Kuhli Loach – A Comple Species Profile, Care and Guide

Kuhli Loach
Kuhli Loach is also known as Coolie Loach, is a slender snake looking nocturnal fish.
Kuhli Loach is a scavenger fish that dwell at the bottom cleaning. They enjoy burrowing in the soft substrate and stay awake all night long, scavenging your tank.
This eel looking fish is shy with a peaceful temperament. Despite its shy nature, they are friendly and comfortable in the companionship of the other loaches.
To know whether it is suitable for you or not and how to care for this creepy looking fish with strange habits, let’s continue reading.
Kuhli Loach – an Overview
Description Category
Family Cobitidae
Scientific name Pangio kuhlii
Origin Southeast Asia
Type Fresh Water
Color Form yellow and brown
Difficulty Intermediate
Max. Size 5 inches (13 cms)
Life span 10 years
Temperament Peaceful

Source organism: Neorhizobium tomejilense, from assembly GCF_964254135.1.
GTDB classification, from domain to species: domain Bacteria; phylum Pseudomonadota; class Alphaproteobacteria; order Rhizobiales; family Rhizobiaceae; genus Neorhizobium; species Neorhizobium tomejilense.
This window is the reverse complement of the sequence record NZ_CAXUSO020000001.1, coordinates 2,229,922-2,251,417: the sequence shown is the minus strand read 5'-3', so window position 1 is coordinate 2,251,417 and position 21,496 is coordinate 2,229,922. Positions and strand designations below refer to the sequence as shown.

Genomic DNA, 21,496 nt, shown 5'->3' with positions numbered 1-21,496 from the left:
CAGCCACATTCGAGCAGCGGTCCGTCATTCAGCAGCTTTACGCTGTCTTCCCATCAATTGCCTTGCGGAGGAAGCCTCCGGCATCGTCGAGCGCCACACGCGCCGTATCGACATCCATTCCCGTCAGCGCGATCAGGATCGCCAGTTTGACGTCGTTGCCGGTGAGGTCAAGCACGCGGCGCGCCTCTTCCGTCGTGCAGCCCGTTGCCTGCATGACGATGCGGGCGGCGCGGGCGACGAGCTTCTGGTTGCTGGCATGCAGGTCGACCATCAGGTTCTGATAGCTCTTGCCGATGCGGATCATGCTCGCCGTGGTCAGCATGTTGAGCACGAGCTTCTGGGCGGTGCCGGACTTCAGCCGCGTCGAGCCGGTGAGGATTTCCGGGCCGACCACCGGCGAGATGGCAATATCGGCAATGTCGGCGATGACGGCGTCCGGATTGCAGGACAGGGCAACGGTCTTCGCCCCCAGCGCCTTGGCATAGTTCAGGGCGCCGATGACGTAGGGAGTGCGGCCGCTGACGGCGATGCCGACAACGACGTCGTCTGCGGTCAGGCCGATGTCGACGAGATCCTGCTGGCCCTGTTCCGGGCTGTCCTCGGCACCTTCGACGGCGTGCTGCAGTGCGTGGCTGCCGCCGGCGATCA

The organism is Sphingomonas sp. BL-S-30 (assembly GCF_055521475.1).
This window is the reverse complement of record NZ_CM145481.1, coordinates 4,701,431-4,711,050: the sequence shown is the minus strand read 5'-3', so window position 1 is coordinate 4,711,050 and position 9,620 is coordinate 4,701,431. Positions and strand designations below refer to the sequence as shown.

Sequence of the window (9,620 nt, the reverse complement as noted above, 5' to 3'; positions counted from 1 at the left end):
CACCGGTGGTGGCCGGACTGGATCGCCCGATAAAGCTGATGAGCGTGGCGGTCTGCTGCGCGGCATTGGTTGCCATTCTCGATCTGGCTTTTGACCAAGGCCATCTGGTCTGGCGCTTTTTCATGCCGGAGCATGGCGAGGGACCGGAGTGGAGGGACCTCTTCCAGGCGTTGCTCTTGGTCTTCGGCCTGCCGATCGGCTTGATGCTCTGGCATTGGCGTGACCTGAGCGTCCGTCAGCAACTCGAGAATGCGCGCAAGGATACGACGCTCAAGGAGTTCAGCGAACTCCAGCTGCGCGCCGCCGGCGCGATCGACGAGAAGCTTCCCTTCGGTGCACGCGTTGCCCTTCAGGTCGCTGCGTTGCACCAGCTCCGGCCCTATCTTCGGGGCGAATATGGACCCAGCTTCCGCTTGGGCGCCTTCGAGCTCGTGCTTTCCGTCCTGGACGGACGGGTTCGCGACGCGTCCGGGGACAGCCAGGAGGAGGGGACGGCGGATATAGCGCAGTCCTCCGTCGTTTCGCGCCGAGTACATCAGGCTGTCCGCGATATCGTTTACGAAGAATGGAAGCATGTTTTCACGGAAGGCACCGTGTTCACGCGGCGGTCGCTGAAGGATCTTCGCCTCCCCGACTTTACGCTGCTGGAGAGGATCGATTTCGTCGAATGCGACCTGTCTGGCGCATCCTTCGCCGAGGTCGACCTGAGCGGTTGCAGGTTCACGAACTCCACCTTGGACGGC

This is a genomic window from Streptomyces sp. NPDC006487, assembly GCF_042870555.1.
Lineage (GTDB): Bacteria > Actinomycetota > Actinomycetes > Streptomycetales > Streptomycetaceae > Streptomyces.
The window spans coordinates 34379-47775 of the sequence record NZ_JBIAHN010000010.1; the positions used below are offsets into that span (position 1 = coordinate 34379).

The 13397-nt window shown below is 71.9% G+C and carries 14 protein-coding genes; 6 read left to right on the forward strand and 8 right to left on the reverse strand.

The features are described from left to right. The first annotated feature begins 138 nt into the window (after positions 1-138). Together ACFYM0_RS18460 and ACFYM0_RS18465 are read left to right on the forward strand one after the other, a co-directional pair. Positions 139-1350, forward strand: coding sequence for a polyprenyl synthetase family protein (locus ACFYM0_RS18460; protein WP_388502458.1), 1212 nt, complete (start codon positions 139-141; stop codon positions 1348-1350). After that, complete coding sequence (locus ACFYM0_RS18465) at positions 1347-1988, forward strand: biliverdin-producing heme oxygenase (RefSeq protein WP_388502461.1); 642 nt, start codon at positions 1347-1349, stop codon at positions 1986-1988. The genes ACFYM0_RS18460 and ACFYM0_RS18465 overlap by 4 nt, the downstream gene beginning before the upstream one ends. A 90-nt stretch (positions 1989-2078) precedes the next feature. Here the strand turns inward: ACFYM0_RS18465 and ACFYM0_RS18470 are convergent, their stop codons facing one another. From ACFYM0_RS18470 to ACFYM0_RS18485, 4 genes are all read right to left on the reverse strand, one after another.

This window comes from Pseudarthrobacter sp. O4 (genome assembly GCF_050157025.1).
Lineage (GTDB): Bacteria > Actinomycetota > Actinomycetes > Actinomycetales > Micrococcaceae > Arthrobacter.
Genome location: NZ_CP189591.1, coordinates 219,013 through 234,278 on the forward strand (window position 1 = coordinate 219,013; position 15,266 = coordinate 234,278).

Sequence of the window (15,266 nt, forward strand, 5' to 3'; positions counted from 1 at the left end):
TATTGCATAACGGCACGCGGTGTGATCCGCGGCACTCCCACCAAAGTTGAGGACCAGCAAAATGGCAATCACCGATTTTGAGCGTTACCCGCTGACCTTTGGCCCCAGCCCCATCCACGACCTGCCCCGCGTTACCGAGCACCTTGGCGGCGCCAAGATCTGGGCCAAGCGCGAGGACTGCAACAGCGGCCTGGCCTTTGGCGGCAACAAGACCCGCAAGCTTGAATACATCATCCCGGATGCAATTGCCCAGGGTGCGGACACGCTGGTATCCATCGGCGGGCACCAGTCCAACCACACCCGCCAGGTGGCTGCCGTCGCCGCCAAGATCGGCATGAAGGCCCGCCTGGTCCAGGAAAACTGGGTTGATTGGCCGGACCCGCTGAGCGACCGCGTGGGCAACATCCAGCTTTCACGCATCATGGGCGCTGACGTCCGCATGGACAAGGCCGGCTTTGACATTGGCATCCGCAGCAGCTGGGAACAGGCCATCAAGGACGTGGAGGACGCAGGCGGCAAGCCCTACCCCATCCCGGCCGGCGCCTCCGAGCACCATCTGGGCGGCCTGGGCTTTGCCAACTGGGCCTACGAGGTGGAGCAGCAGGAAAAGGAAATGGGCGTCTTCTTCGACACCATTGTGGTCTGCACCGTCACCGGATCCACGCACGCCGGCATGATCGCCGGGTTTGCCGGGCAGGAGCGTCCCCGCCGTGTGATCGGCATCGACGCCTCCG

Diet Omnivores
Minimum Tank Size 20 gallon (75 liters)
Temperature 75°-86°F (24°-30°C)
Acidity 5.5 to 6.5 pH
Hardness 5 dGH

Species Origin:

Kuhli loach, coolie loach, khuli loach, cinnamon loach, the prickly eye that originates from Southeast Asia, the streams of Indonesia, Singapore, Malaysia, Java, Borneo, Sumatra, and Thailand. 

Earlier it was known as Acanthophthalmus. They are one of the 33 recognized species of Pangio. They all are widespread across Southeast Asia but of the 5 of the species. The five of these species are from India and Myanmar.

Most of the species resemble each other. Quite often one might end up buying the wrong loaches. Kuhli loach or coolie loach are frequently confused with Pangio cuneovirgataPangio myersi, Pangio sumatuanus and Pangio semicincta.

They are prone to some specific diseases and parasites, and they are sensitive to medications. Therefore, Khuli loach needs some experienced hands to care for them.


In nature, Kuhli loach lives from 10 to 14 years. In your tank, their life span depends upon how well they are cared for by you. It comes down to their diet, water parameters, and not discount their tankmates.